Primary Care Providers' Perspectives on Prescribing Antidepressant Medication to Latino Immigrant Patients: A Preliminary Study

Latinos in the United States are less likely to take antidepressants than non-Latino whites, and more likely to prefer depression treatment in primary care. This preliminary study comprised focus groups (2) with primary care providers (12) serving uninsured immigrant Latinos regarding their experiences prescribing and counseling patients about antidepressants. Barriers and challenges included health literacy, language barriers, and illiteracy; perceived stigma; patients' concerns about addiction, polypharmacy, and adverse effects; time constraints of office visits; and difficulty discussing comorbid posttraumatic stress disorder. Messages providers try to share with patients included allowing time for medications to work, taking medications daily as prescribed, mechanisms of action, weighing risks versus benefits, and flexible options for treatment. Providers' recommendations for improving this process included better low-literacy, culturally appropriate written materials with pictures or videos discussing depression. More research is needed to understand patients' and providers' needs in optimizing counseling about antidepressants, particularly regarding underserved and at-risk US populations.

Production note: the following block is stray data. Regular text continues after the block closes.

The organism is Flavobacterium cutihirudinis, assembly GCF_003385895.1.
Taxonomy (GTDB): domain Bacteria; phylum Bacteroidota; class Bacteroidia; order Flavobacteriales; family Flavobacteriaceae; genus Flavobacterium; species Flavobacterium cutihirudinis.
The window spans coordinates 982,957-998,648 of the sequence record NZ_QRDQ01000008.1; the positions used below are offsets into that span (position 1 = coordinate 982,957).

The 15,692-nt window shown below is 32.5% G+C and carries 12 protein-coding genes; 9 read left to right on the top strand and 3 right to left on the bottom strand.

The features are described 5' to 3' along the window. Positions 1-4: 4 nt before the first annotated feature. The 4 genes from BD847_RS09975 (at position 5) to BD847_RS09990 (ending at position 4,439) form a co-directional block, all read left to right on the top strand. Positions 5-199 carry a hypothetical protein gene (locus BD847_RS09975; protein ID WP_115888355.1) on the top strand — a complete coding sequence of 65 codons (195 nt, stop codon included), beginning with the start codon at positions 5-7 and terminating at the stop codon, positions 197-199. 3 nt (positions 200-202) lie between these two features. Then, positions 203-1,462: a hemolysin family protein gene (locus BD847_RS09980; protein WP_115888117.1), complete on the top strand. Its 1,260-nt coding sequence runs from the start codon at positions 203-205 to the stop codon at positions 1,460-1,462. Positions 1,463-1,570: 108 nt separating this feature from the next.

Source: The Journal of Nervous and Mental Disease - Category: Psychiatry Tags: Original Articles Source Type: research

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Source: International Journal of Mental Health and Addiction - Category: Addiction Source Type: research
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Source: International Journal of Mental Health and Addiction - Category: Addiction Source Type: research
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